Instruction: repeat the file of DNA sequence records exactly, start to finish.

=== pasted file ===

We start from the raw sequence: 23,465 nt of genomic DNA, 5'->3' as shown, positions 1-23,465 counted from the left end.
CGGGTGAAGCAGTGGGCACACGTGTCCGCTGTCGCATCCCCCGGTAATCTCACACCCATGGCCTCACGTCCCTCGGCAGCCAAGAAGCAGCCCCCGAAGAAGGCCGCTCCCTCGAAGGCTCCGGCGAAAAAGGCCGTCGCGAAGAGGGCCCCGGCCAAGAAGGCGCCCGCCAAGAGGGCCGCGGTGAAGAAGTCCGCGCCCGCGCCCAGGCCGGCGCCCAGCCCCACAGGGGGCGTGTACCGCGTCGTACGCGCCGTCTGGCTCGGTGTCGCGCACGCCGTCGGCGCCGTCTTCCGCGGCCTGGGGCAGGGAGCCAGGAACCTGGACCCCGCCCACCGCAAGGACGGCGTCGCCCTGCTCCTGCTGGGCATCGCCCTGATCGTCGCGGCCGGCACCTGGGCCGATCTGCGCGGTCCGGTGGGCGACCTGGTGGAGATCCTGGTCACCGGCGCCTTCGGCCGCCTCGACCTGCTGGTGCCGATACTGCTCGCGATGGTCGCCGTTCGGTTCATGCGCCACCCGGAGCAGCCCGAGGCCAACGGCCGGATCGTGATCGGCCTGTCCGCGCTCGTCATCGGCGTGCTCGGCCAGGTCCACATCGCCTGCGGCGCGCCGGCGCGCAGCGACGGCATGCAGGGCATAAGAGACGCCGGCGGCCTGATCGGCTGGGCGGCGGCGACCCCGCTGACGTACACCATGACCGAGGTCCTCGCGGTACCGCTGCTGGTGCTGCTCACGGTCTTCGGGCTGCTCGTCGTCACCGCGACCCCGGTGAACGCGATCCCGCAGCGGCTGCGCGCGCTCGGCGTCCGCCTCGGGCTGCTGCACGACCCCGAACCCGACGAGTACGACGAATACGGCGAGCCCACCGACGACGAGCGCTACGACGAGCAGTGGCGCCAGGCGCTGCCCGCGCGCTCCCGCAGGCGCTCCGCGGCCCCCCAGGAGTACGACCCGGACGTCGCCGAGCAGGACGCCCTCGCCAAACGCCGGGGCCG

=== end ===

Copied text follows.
We start from the raw sequence: 23,465 nt of genomic DNA, 5'->3' as shown, positions 1-23,465 counted from the left end.
CGGGTGAAGCAGTGGGCACACGTGTCCGCTGTCGCATCCCCCGGTAATCTCACACCCATGGCCTCACGTCCCTCGGCAGCCAAGAAGCAGCCCCCGAAGAAGGCCGCTCCCTCGAAGGCTCCGGCGAAAAAGGCCGTCGCGAAGAGGGCCCCGGCCAAGAAGGCGCCCGCCAAGAGGGCCGCGGTGAAGAAGTCCGCGCCCGCGCCCAGGCCGGCGCCCAGCCCCACAGGGGGCGTGTACCGCGTCGTACGCGCCGTCTGGCTCGGTGTCGCGCACGCCGTCGGCGCCGTCTTCCGCGGCCTGGGGCAGGGAGCCAGGAACCTGGACCCCGCCCACCGCAAGGACGGCGTCGCCCTGCTCCTGCTGGGCATCGCCCTGATCGTCGCGGCCGGCACCTGGGCCGATCTGCGCGGTCCGGTGGGCGACCTGGTGGAGATCCTGGTCACCGGCGCCTTCGGCCGCCTCGACCTGCTGGTGCCGATACTGCTCGCGATGGTCGCCGTTCGGTTCATGCGCCACCCGGAGCAGCCCGAGGCCAACGGCCGGATCGTGATCGGCCTGTCCGCGCTCGTCATCGGCGTGCTCGGCCAGGTCCACATCGCCTGCGGCGCGCCGGCGCGCAGCGACGGCATGCAGGGCATAAGAGACGCCGGCGGCCTGATCGGCTGGGCGGCGGCGACCCCGCTGACGTACACCATGACCGAGGTCCTCGCGGTACCGCTGCTGGTGCTGCTCACGGTCTTCGGGCTGCTCGTCGTCACCGCGACCCCGGTGAACGCGATCCCGCAGCGGCTGCGCGCGCTCGGCGTCCGCCTCGGGCTGCTGCACGACCCCGAACCCGACGAGTACGACGAATACGGCGAGCCCACCGACGACGAGCGCTACGACGAGCAGTGGCGCCAGGCGCTGCCCGCGCGCTCCCGCAGGCGCTCCGCGGCCCCCCAGGAGTACGACCCGGACGTCGCCGAGCAGGACGCCCTCGCCAAACGCCGGGGCCG